Vērmanes Garden

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Picture postcard dated 1913 depicting the entrance to the rose garden

Vērmanes Garden (Latvian: Vērmanes dārzs, German: Wöhrmanns Garten) is the oldest public garden in the city of Riga, Latvia,[1] and currently comprises an area of approximately 5 hectares (12 acres).[2] The current name is a Latvian transliteration of the gardens original German name.

Wöhrmann Park[edit]

Vērmanes Garden was originally created as Wöhrmann Park in 1814 on behalf of the Governor General of Governorate of Livonia Philip Paulucci,[1] just a couple of years after the outskirts of Riga was burned down during the French invasion of Russia prior to the Siege of Riga.[3] Financing and land for the park was sponsored by the Prussian Consul General to Riga Johann Christoph Wöhrmann (1784–1843)[4] and his mother Anna Gertrud Wöhrmann (née Abels, 1750–1827).

The Anna Wöhrmann Memorial depicted on a vintage picture postcard

Wöhrmann Park was inaugurated with festivities on 8 June 1817 as a fenced 0.8 hectares (2.0 acres) park with exotic trees, a rose garden and restaurant. A granite obelisk was erected 1829 in the park as a posthumous memorial to Anna Wöhrmann. The memorial was dismantled prior to World War II and recreated 2000.[5]

1836 the Riga Chemist and Pharmacist Society initiated a mineral water shop in the park restaurant. When the premises became too narrow, reconstructions were conducted according to a project by architect Heinrich Scheel in the years from 1863 to 1864 and 1870 to 1871. 1869 the park had a sundial and fountain installed.

Picture postcard dated 1911 showing view of daily life in the garden

Park becomes Garden[edit]

1881, the director of the Riga City Gardens and Parks Georg Kuphaldt expanded the park territory considerably by transferring areas of city squares and the front part of the bordering territory belonging to the Greek Orthodox Seminary.[6] In the newly expanded garden, Kuphaldt installed flower parterres and exotic trees and bushes such as: Gleditschia triacanthos (Honey locust), Dimorphantus mandschuricus Maxim (Japanese angelica tree), Aesculus rubicunda Lois, Fagus silvatica (Copper beech), Fagus asplenifolia (Fernleaf European beech), Fagus folis atropurpureis, Acer negundo (American maple), Acer negundo foliis variegatis, Robinia pseudoacacia (Black locust), Magnolia obovata (Japanese bigleaf magnolia), Magnolia yulan (Lily tree), Bignonia catalpa (Herb linn), Pterocarya caucasica (Caucasian wingnut), Prunus laurocerasus (Cherry laurel), Aucuba japonica (Spotted laurel), Buxus sempervirens (European box), Buxus arborescens (Boxwood tree), Ilex aquifolium (European holly), Ilex laurifolia, Berberis aquifolium (Oregon grape), Rhododendron catawbiense, Yucca flamentosa (Adam's needle yucca), Hedera helix (Common ivy).[7]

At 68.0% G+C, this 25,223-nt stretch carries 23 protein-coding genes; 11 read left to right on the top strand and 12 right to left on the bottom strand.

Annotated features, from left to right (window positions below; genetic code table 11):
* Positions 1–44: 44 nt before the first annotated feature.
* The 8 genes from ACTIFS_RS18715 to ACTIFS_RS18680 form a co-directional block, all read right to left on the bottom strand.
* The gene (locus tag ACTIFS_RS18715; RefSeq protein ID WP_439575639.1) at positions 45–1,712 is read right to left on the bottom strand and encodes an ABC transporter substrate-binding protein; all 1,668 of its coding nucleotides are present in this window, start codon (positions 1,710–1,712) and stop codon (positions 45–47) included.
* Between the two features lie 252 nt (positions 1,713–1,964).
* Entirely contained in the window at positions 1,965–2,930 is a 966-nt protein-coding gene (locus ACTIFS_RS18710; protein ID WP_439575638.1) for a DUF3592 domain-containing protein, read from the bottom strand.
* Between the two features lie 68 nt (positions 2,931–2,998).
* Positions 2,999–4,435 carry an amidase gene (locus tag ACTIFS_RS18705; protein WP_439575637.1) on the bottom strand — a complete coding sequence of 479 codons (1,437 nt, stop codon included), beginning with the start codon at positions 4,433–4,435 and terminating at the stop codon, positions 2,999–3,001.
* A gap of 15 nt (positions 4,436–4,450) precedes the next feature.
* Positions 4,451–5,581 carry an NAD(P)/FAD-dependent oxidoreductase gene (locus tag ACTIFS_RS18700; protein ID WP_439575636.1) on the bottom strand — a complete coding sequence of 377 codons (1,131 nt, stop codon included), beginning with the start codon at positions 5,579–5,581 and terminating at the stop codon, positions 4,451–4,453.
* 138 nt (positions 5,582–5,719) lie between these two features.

References[edit]

  1. ^ a b Kāvere, Anne (2007). Rīgas dārzu arhitekts Georgs Kūfalts. (in Latvian). Riga: Jumava. p. 103. ISBN 978-9984-38-349-1. OCLC 191090541. 
  2. ^ "Apskates vietas - Rīgas centrs - Vērmanes dārzs" (in Latvian). citariga.lv. Retrieved 2009-05-03. 
  3. ^ "While Riga Burned". balticsworldwide.com. Retrieved 2009-05-03. 
  4. ^ "Company "Wöhrmann and Son". balticconnections.net. Retrieved 2009-05-03. 
  5. ^ "Atjaunotajā Vērmanes dārzā atklāj pieminekli Annai Vērmanei" (in Latvian). delfi.lv. 2000-08-04. Retrieved 2008-05-03. 
  6. ^ Kāvere, Anne (2007). Rīgas dārzu arhitekts Georgs Kūfalts. (in Latvian). Riga: Jumava. p. 71. ISBN 978-9984-38-349-1. OCLC 191090541. 
  7. ^ Kāvere, Anne (2007). Rīgas dārzu arhitekts Georgs Kūfalts. (in Latvian). Riga: Jumava. p. 114. ISBN 978-9984-38-349-1. OCLC 191090541. 

Coordinates: 56°57′06″N 24°07′07″E / 56.9517151°N 24.1185951°E / 56.9517151; 24.1185951